Magazine Article | August 3, 2020

Companies To Watch: Cidara Therapeutics

Source: Life Science Leader

By Wayne Koberstein, Executive Editor, Life Science Leader magazine
Follow Me On Twitter @WayneKoberstein

Training its novel treatment and preventative for flu and other viral infections on COVID-19


Jeff Stein
Cidara Therapeutics’ lead drug, rezafungin, now in Phase 3 development, is a broad-spectrum antifungal in a known class, the echinocandins, but the COVID-19 pandemic has moved the spotlight to the antiviral Fc-conjugate (AVC) drugs in the company’s novel antiviral platform that offer both prevention and treatment. Its AVCs are designed to attack viruses directly and also activate the immune system against them. In Cidara’s pipeline, the lead antiviral drug, coded CD377, targets influenza, but other potential targets are RSV (respiratory syncytial virus), HIV, and COVID-19.


In the absence of a COVID-19 vaccine, could a better option exist? Cidara believes it has an affirmative answer — and one that may apply to other targets, such as influenza. Many companies are developing new antivirals and vaccines aimed at the COVID-19 pandemic, but Cidara is herding along a fresh flock of agents that could do double duty by both preventing and treating serious viral infections.

Cidara’s CEO, Jeff Stein, says CD377 could be “transformational” as a long-acting treatment and preventative. For starters, Stein says the drug could take the place of the long-sought but elusive universal flu vaccine. “When we tell people our drug could be administered once every flu season, they often confuse it with a vaccine, but it is not one,” he says. “It is a disease-specific therapy, a potent antiviral drug conjugated to a fragment of human antibody that attracts a localized immune response at the site of infection and confers a remarkable half-life.” Stein explains the AVCs would allow fast and potent treatment of existing infections at relatively low doses, along with universal prevention. “Even if you have a robust immune system when you get vaccinated, it takes about three weeks to build the immune response,” he says.

In the COVID-19 pandemic, flu vaccinations have fallen because of patients’ reluctance to venture out of their homes. A potent antiviral could be a strong draw against their resistance. According to the Coalition to Stop Flu, of which Cidara is a member, the flu vaccination rate now hovers around 40 percent but must rise to at least 75 percent to ensure widespread protection.

“We pivoted to creating a COVID-19-targeting version after the flu program showed positive signs,” says Stein. “In January, we started with the first sequence information on the COVID-19 strain. We were able to design a potent inhibitor of the virus and we fused it to an antibody fragment. Now our in vitro testing has yielded some encouraging results. Most importantly, those results give us guidance on how to further improve potency.”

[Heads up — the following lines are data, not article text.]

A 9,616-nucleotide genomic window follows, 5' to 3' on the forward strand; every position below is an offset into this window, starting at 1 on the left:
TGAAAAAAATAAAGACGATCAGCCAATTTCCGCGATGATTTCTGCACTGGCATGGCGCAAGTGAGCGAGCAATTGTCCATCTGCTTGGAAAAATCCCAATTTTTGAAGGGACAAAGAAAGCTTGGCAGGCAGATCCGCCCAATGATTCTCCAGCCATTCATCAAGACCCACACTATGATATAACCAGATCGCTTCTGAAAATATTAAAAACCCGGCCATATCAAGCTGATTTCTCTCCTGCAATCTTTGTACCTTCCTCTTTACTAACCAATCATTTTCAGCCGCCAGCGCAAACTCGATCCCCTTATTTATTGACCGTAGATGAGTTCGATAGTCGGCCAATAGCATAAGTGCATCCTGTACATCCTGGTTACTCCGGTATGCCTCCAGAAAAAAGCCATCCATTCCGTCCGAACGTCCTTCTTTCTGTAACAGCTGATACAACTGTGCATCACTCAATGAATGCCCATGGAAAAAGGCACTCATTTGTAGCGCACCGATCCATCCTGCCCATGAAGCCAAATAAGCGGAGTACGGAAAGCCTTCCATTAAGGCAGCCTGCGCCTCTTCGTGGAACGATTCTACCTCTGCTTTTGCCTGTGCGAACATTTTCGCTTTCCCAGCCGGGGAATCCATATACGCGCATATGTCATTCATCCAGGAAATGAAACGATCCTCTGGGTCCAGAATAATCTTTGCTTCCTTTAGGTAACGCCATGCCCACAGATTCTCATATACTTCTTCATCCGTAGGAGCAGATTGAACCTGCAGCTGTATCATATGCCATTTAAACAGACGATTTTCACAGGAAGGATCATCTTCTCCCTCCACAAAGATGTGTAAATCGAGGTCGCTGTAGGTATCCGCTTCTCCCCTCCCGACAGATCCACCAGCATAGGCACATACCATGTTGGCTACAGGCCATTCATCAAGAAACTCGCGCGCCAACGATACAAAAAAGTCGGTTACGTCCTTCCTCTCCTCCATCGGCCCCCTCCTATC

The full story on the activity of the candidate molecules will not be clear before in vivo testing reveals the immune response. Cidara scientists have learned many lessons that will guide them through selection and development of a COVID-19 drug. “We are designing these molecules to be effective not only against the SARS-CoV-2 virus, the causative agent of COVID-19, but against the full coronavirus family,” Stein says. “That would include SARS, MERS, and potentially Ebola. We’re looking at very highly conserved regions of the virus where we can prevent them from fusing to the human cells. Among our candidates are some that should be very broad-acting and others with more focused, potent activity against the SARS-CoV-2 strain.”

Cidara has large clinical development and research teams of biologists, medicinal chemists, and all the other experts needed to advance its preclinical programs. It aims to usher the influenza molecule, now in IND-enabling studies, into clinical studies in 2021. Its attraction for potential partnerships is running high, and a deal with Mundipharma with its antifungal program has boosted its overall growth. But now all eyes might be on its ambitious pivot to fighting the foe we’ve all come to despise: COVID-19.

Vital Statistics

Employees: 65
Headquarters: San Diego, CA

$76.8M IPO on NASDAQ in 2015

Research Partnership Funding
Received $30M upfront and a $9M equity investment from Mundipharma. Development, regulatory, and commercial milestone payments bring the total potential transaction value to $568M.agreement with Biocon.

Latest Updates
May 2020: Began Phase 3 trial, rezafungin, prevention of invasive fungal disease in allogeneic blood and marrow transplantation. (Phase 3, invasive Candida infections, underway.)